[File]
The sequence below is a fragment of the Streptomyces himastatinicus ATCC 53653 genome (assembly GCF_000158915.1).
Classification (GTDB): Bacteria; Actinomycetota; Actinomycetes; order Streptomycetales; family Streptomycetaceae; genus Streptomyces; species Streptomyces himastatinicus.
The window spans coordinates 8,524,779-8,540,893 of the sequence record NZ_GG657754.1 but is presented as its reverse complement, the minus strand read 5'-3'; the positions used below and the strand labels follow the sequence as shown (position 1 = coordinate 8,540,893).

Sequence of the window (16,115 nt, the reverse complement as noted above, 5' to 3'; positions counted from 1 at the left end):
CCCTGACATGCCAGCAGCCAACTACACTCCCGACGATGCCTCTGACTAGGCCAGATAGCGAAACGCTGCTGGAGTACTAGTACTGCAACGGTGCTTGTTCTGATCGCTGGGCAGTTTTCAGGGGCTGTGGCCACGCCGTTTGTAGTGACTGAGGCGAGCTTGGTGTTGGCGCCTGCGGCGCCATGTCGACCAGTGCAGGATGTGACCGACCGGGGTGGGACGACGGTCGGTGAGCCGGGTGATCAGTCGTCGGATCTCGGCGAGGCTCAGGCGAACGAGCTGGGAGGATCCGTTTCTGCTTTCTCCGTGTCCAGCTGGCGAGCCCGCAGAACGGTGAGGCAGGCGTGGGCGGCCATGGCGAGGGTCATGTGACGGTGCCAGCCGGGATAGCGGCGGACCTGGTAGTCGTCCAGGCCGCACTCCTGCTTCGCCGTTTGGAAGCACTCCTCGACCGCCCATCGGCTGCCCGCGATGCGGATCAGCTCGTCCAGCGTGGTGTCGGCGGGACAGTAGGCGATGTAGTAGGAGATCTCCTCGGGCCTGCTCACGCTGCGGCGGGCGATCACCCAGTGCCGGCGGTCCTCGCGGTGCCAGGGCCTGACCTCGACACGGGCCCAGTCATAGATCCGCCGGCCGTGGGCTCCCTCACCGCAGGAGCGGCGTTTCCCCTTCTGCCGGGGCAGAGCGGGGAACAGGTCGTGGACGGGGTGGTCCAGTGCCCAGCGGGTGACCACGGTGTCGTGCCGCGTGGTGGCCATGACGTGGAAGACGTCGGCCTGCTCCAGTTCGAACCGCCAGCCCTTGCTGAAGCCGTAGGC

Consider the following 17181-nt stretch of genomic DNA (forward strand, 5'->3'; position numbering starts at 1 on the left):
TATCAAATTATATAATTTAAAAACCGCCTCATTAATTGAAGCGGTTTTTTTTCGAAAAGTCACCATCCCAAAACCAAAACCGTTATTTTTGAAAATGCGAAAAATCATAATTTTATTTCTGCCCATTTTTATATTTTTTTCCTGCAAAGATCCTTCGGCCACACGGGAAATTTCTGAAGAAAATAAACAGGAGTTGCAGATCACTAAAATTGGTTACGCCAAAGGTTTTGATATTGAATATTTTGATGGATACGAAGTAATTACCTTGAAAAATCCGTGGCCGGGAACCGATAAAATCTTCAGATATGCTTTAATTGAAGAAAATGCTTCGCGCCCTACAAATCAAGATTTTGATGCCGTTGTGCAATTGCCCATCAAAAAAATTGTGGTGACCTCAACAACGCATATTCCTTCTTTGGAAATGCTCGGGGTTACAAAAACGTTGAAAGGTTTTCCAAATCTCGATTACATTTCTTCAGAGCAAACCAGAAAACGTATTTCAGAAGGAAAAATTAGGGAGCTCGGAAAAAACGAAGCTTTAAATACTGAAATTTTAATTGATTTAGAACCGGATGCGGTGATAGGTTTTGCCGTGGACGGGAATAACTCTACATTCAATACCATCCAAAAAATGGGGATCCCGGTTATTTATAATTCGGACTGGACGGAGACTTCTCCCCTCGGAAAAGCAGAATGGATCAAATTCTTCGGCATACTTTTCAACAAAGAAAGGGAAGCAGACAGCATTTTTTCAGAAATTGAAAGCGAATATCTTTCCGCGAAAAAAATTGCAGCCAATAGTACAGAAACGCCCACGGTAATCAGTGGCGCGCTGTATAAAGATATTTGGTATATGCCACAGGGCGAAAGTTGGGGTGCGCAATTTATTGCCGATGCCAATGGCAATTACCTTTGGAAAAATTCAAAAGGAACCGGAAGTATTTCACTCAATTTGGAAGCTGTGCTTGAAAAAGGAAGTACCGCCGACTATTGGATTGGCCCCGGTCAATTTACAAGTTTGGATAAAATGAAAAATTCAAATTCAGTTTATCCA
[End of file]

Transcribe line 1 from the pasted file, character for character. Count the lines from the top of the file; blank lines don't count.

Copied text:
The sequence below is a fragment of the Streptomyces himastatinicus ATCC 53653 genome (assembly GCF_000158915.1).